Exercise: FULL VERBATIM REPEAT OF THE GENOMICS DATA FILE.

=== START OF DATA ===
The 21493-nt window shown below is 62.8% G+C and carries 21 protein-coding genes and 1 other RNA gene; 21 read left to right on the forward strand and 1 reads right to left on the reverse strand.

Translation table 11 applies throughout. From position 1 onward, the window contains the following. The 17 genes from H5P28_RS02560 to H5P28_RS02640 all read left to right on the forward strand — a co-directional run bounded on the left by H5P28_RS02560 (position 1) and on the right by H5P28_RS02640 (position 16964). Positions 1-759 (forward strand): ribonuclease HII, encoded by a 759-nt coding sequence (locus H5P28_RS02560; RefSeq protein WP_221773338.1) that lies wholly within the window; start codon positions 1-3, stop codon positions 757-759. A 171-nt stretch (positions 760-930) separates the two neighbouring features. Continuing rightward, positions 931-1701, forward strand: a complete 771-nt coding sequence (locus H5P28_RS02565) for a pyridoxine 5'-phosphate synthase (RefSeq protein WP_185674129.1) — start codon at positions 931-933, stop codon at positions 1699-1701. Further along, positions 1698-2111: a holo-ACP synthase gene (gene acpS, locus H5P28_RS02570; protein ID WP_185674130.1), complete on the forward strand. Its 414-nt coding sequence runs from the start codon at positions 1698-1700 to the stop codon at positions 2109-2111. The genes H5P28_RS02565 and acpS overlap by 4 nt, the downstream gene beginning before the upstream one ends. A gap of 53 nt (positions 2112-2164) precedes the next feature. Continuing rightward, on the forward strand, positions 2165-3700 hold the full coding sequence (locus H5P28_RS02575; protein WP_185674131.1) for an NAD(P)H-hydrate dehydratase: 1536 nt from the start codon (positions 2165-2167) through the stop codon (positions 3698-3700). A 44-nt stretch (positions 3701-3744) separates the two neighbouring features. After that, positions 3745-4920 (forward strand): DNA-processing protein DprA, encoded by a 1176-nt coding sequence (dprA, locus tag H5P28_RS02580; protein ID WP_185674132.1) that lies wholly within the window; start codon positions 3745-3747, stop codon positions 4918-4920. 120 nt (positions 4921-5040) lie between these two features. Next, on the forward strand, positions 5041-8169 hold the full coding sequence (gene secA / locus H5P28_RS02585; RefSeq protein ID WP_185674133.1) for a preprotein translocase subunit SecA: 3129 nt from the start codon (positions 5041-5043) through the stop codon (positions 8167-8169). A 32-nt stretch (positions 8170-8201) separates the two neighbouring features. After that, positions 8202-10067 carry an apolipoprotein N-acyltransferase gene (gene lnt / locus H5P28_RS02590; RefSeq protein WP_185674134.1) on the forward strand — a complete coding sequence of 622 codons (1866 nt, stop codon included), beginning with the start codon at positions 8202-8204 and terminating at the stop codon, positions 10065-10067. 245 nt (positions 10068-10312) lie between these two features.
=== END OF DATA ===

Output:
The 21493-nt window shown below is 62.8% G+C and carries 21 protein-coding genes and 1 other RNA gene; 21 read left to right on the forward strand and 1 reads right to left on the reverse strand.

Translation table 11 applies throughout. From position 1 onward, the window contains the following. The 17 genes from H5P28_RS02560 to H5P28_RS02640 all read left to right on the forward strand — a co-directional run bounded on the left by H5P28_RS02560 (position 1) and on the right by H5P28_RS02640 (position 16964). Positions 1-759 (forward strand): ribonuclease HII, encoded by a 759-nt coding sequence (locus H5P28_RS02560; RefSeq protein WP_221773338.1) that lies wholly within the window; start codon positions 1-3, stop codon positions 757-759. A 171-nt stretch (positions 760-930) separates the two neighbouring features. Continuing rightward, positions 931-1701, forward strand: a complete 771-nt coding sequence (locus H5P28_RS02565) for a pyridoxine 5'-phosphate synthase (RefSeq protein WP_185674129.1) — start codon at positions 931-933, stop codon at positions 1699-1701. Further along, positions 1698-2111: a holo-ACP synthase gene (gene acpS, locus H5P28_RS02570; protein ID WP_185674130.1), complete on the forward strand. Its 414-nt coding sequence runs from the start codon at positions 1698-1700 to the stop codon at positions 2109-2111. The genes H5P28_RS02565 and acpS overlap by 4 nt, the downstream gene beginning before the upstream one ends. A gap of 53 nt (positions 2112-2164) precedes the next feature. Continuing rightward, on the forward strand, positions 2165-3700 hold the full coding sequence (locus H5P28_RS02575; protein WP_185674131.1) for an NAD(P)H-hydrate dehydratase: 1536 nt from the start codon (positions 2165-2167) through the stop codon (positions 3698-3700). A 44-nt stretch (positions 3701-3744) separates the two neighbouring features. After that, positions 3745-4920 (forward strand): DNA-processing protein DprA, encoded by a 1176-nt coding sequence (dprA, locus tag H5P28_RS02580; protein ID WP_185674132.1) that lies wholly within the window; start codon positions 3745-3747, stop codon positions 4918-4920. 120 nt (positions 4921-5040) lie between these two features. Next, on the forward strand, positions 5041-8169 hold the full coding sequence (gene secA / locus H5P28_RS02585; RefSeq protein ID WP_185674133.1) for a preprotein translocase subunit SecA: 3129 nt from the start codon (positions 5041-5043) through the stop codon (positions 8167-8169). A 32-nt stretch (positions 8170-8201) separates the two neighbouring features. After that, positions 8202-10067 carry an apolipoprotein N-acyltransferase gene (gene lnt / locus H5P28_RS02590; RefSeq protein WP_185674134.1) on the forward strand — a complete coding sequence of 622 codons (1866 nt, stop codon included), beginning with the start codon at positions 8202-8204 and terminating at the stop codon, positions 10065-10067. 245 nt (positions 10068-10312) lie between these two features.